Asha Patel is lecturer [assistant Professor] in Cell & Gene Therapy at the NHLI, Imperial College London. Her research draws on expertise in stem cell differentiation, materials synthesis and pharmaceutical chemistry to develop novel biomaterials that either instruct stem cell behaviour or facilitate RNA delivery. A major theme of her research is to harness the potential of nucleic acid based therapeutics in regenerative medicine.
Asha joined the department in 2018 after completing 4 years of postdoctoral training as an EPSRC eterm fellow in the laboratories of Professors Daniel Anderson and Robert Langer at Massachusetts Institute of Technology. Here, she developed biodegradable, non-viral vectors for the inhaled delivery of mRNA to the lung.
Asha graduated with a first class honours degree in Pharmacy from King's College London and has extensive professional experience, she is a member of the General Pharmaceutical Council. In 2014, she was awarded her PhD by the University of Nottingham where she developed biomaterials that modulate human pluripotent stem cell and cardiomyocyte behaviour, under the guidance of Professors Chris Denning, Morgan Alexander and Martyn Davies.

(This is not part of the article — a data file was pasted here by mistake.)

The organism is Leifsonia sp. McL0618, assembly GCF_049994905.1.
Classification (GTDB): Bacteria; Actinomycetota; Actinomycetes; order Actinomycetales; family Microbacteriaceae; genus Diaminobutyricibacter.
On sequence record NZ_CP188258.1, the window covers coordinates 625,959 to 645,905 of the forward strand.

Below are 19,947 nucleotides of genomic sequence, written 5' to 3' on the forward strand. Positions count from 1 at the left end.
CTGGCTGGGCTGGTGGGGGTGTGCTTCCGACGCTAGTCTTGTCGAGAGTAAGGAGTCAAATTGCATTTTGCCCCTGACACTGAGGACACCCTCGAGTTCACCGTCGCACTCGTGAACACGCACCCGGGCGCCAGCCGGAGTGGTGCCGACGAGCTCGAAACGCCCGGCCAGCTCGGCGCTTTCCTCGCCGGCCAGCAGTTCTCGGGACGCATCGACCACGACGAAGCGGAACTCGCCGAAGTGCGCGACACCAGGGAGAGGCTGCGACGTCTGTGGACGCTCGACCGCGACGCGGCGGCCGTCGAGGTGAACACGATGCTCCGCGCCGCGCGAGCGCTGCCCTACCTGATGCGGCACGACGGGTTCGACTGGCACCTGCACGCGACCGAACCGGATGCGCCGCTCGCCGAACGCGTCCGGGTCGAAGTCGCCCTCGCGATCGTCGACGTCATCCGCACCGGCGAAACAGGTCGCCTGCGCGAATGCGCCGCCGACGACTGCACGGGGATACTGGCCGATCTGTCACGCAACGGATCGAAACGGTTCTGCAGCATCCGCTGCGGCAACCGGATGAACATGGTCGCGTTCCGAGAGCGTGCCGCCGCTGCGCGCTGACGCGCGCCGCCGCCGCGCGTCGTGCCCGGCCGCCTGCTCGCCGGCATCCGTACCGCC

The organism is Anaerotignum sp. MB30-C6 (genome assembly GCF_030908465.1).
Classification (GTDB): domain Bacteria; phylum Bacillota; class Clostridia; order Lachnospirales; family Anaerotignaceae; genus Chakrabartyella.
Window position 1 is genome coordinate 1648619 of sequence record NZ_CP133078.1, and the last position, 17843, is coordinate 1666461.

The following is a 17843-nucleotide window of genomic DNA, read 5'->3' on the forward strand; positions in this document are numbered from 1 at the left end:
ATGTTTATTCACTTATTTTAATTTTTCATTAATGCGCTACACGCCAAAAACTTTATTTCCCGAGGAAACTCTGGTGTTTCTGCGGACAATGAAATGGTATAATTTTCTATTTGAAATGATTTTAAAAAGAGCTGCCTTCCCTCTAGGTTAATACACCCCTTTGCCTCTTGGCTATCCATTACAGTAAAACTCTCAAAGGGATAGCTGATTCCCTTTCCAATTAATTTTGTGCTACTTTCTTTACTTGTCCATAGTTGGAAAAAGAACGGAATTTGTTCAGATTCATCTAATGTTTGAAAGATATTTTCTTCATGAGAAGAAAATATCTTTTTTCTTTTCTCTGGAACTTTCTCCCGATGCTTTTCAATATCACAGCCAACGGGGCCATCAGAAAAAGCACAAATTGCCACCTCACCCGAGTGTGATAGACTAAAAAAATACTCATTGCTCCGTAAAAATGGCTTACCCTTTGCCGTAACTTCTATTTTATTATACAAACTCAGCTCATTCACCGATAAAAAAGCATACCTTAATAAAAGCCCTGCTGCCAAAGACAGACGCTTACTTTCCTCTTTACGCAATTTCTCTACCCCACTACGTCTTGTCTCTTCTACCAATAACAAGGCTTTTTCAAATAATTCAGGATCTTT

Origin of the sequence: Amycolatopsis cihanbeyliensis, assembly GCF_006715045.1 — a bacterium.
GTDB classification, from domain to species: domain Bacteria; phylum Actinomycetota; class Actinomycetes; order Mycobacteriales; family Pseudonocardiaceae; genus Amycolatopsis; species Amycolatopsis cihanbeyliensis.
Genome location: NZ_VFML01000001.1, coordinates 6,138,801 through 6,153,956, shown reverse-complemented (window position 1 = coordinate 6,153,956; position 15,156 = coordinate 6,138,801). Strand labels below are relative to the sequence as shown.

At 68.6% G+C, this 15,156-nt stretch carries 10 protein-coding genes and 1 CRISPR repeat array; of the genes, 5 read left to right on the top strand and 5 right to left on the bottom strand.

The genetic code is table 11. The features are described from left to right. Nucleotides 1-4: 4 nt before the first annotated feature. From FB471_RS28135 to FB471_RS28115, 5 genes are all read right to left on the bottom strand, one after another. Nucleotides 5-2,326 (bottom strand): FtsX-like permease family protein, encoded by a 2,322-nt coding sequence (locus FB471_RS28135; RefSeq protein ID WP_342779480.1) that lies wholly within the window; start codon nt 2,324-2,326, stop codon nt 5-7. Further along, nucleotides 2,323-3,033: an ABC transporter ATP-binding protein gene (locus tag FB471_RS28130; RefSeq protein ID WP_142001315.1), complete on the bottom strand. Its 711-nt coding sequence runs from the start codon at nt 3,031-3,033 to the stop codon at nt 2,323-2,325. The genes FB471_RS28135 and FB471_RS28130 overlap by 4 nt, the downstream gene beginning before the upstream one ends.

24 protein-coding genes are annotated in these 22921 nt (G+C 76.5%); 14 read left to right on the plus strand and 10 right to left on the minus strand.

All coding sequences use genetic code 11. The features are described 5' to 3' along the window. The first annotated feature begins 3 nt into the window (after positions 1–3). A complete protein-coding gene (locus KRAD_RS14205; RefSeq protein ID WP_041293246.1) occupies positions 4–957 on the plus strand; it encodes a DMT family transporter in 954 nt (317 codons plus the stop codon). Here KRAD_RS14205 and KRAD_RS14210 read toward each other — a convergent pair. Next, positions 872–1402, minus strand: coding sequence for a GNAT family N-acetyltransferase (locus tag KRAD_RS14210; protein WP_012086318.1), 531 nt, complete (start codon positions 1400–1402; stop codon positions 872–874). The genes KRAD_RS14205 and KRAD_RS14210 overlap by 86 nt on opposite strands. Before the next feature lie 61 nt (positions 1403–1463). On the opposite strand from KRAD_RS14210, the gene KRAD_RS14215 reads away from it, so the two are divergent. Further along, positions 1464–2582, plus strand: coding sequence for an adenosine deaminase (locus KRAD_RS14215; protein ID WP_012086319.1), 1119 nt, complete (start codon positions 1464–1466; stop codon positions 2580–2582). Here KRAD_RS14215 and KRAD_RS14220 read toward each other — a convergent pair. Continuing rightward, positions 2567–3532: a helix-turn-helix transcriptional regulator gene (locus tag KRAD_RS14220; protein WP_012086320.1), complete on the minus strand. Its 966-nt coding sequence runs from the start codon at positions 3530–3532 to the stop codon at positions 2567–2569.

et al., 2019, Inhaled Nanoformulated mRNA Polyplexes for Protein Production in Lung Epithelium, Advanced Materials, ISSN:0935-9648, Pages:1805116-1805116
et al., 2018, Isogenic Pairs of hiPSC-CMs with Hypertrophic Cardiomyopathy/LVNC-Associated ACTCI E99K Mutation Unveil Differential Functional Deficits, Stem Cell Reports, Vol:11, ISSN:2213-6711, Pages:1226-1243
et al., 2016, Polymer-Lipid Nanoparticles for Systemic Delivery of mRNA to the Lungs, Angewandte Chemie - International Edition, Vol:55, ISSN:1433-7851, Pages:13808-13812
et al., 2016, High throughput screening for discovery of materials that control stem cell fate, Current Opinion in Solid State & Materials Science, Vol:20, ISSN:1359-0286, Pages:202-211
et al., 2015, A defined synthetic substrate for serum-free culture of human stem cell derived cardiomyocytes with improved functional maturity identified using combinatorial materials microarrays, Biomaterials, Vol:61, ISSN:0142-9612, Pages:257-265